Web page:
By 1962 there was only one success, NATO's Breguet Atlantique maritime patrol aircraft, a project in which five nations participated. Several other projects awaited decisions. By 1963, it had become clear that realizing cooperative efforts in research, development, and production was very difficult. Expectations lowered, and cooperative efforts continued at a slower pace.

The requirements for artillery, for instance, were laid down in fundamental concepts in the "NATO Basic Military Requirement (NBMR 39)" in mid-1963. This document proposed that future artillery generations have a tube and a rocket weapon (with a range of around 30km) which could engage hard targets with direct fire. In working up the detailed individual requirements (operational characteristics) for NBMR 39, the NATO group established the 155-mm tube artillery as the standard caliber. In contrast to ballistics and ammunition, however, NATO partners could not agree on a common artillery piece, because of different tactical requirements. Both versions of the 155-mm caliber (the wheeled and the self-propelled) were needed - for a field piece and for an armored howitzer.

After less successful NBMRs on aircraft, in 1967 NATO established the Conference of National Armament Directors (CNAD), which is the primary policy-making body in NATO for procurement. It was intended to encourage greater standardization andinteroperability of weapons systems, and to stimulate joint programs for research, development,and production of weapons systems.
 

hesham

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hesham said:
And that makes the contenders for NMBR.4 as following;

Shorts PD.55,Agusta A.118 & A.119,BAC-224,SIAI S.201,Aerfer-2102,
AW.681,EE P.36,Fiat G-222 V/STOL,Avro-783,Bristol-208,DH-129
Dornier Do.31E and Breguet Br.941.

Also;


EE P.41 & P.44,Canadair CL-62,Breguet Br.943 to Br.947,LTV ? and DH Canada Caribou II.
 

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Sud Aviation proposed a project for NMBR4 (loock like the Do 31) :)
 

hesham

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Hi Mirage 4000,


can you tell us about what was that Sud Aviation proposal,info or drawing ?.
 

hesham

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Hi,


we can add Ryan and two Belgium companies to NBMR.3 contenders;


- Ryan M-209D (maybe)
- Avions Fairey ?
- SABCA S.?
- Hawker P.1150/3 & P.1154
- BAC/Vickers Type 583,584 & 585
- Armstrong Wgitworth AW.406
- Shorts PD.45,PD.49 & PD.56
- BAC/English Electric P.39
- Dassault Mirage IIIV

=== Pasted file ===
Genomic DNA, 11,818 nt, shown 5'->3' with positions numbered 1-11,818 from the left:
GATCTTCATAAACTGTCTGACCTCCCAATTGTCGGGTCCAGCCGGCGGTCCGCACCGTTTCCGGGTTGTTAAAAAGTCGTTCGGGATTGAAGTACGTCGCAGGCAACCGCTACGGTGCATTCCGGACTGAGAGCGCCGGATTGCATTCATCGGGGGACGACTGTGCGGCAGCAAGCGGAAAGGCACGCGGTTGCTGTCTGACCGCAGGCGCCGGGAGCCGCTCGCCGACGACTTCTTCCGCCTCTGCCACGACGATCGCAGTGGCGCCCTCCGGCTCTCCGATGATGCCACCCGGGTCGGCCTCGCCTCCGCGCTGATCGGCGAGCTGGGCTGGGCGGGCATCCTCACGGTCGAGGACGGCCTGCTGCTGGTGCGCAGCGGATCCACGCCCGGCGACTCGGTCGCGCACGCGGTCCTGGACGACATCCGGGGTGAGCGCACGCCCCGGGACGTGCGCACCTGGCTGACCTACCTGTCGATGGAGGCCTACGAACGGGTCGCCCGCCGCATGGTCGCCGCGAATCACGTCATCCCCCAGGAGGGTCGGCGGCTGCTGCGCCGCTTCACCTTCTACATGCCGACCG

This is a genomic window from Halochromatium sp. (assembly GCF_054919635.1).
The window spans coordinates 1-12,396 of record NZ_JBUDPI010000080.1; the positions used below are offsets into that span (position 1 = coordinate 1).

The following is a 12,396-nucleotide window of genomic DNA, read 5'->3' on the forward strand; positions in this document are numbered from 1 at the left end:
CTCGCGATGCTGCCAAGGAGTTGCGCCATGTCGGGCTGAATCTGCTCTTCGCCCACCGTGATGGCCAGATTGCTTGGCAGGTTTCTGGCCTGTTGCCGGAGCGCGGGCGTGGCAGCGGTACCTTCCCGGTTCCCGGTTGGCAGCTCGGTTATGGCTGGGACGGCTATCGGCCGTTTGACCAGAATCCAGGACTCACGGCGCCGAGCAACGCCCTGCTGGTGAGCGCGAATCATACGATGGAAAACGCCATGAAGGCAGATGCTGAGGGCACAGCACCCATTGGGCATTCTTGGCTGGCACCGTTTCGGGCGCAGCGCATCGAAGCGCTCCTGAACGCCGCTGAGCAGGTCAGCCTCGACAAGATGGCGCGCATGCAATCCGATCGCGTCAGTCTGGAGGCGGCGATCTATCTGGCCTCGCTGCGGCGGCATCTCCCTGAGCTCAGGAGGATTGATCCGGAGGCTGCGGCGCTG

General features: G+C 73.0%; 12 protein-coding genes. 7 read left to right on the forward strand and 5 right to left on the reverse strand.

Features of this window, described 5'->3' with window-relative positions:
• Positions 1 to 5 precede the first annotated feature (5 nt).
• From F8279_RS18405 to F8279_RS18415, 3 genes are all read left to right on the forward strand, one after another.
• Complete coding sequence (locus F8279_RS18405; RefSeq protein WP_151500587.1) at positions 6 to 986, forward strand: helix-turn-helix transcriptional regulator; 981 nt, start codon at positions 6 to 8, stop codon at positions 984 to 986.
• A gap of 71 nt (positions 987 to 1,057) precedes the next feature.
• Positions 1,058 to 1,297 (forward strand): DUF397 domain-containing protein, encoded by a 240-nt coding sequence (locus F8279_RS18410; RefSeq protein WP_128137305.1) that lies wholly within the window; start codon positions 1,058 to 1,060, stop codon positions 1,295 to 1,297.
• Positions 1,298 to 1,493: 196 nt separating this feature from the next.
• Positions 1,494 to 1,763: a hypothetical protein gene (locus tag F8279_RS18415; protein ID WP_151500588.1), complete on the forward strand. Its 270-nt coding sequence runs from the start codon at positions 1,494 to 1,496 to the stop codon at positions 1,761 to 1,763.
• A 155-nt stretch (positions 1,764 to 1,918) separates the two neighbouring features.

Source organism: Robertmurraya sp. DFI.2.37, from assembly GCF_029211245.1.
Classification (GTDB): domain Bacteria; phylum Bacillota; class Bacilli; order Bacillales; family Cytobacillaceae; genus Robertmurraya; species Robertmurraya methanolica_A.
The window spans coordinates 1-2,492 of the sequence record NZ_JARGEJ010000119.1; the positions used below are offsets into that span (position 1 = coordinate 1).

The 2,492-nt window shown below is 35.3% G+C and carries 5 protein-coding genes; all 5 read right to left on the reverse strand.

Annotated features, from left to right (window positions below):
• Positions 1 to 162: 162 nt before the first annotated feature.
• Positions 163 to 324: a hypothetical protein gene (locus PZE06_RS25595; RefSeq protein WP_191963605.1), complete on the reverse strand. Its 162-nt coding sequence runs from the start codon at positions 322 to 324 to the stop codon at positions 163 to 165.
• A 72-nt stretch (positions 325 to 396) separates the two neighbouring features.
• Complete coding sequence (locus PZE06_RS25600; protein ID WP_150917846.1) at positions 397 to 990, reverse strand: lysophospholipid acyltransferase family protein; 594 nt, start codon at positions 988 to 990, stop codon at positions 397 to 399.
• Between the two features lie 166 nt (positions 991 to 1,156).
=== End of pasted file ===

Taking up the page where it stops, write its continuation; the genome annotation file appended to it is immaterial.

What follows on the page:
- Fokker-Republic D.24
- Fiat G95/4
- Breguet Br.122
- Nord N.4400
- EWR VJ.101
- Focke Wulf FW.1262
- Lockheed CL-704
 

hesham

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Hi,


for NBMR.4,the Focke Wulf submitted a proposal for V/STOL transport aircraft with twelve
RB.162s in two wingtip pods and Douglas also submitted a proposal but maybe in conjunction
with Piaggio.


Now we can say the the tenders were;


Shorts PD.55,Agusta A.118 & A.119,BAC-224,SIAI S.201,Aerfer-2102,AW.681,Fiat D-222 (V/STOL),
EE P.36,P.41 & P.44,Bristol-208,Avro-783,DH-129,Dornier Do.31E,Breguet Br.941,Br.943 to Br.947,
Canadair CL-62,LTV V-?,Focke Wulf ?,Douglas D-? or Model-1xxx,DHC-4 Caribou II and Ryan,
for Ryan I suggest the designation was Model-2108,or as my dear Skyblazer suggest,it was
Model-210B.
 

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According to this 1975 paper, there were in total 49 NBMRs formally issued before the system was abandoned in 1965.
 

hesham

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Grey Havoc said:
According to this 1975 paper, there were in total 49 NBMRs formally issued before the system was abandoned in 1965.

Great find my dear Grey.
 

hesham

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hesham said:
we can add Ryan and two Belgium companies to NBMR.3 contenders;

- Ryan M-209D (maybe)
- Avions Fairey ?
- SABCA S.?
- Hawker P.1150/3 & P.1154
- BAC/Vickers Type 583,584 & 585
- Armstrong Wgitworth AW.406
- Shorts PD.45,PD.49 & PD.56
- BAC/English Electric P.39
- Dassault Mirage IIIV
- Fokker-Republic D.24
- Fiat G95/4
- Breguet Br.122
- Nord N.4400
- EWR VJ.101
- Focke Wulf FW.1262
- Lockheed CL-704
We can add; Canadair CL-72
 

Apophenia

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Re: NBMR-4. Anyone know what the HSA.129 was? I'm assuming a Hawker Siddeley Aviation project but am having trouble visualizing it.

However, sideways mounted engines with sideways facing intakes have also been proposed as in the HSA.129 submission for the NATO NBMR 4 military transport aircraft.
The Aerodynamics of V/STOL Aircraft, May 1968, 'Paper E: Turbo-Jet/Turbo-Fan Aircraft' by John Williams [Aerodynamics Department, RAE, Farnborough], AGARDograph 126, AD 688921, pg 293

BTW, 'Caribou II' wasn't a DHC-4 ... it was the original, working name for the DHC-5 Buffalo ;)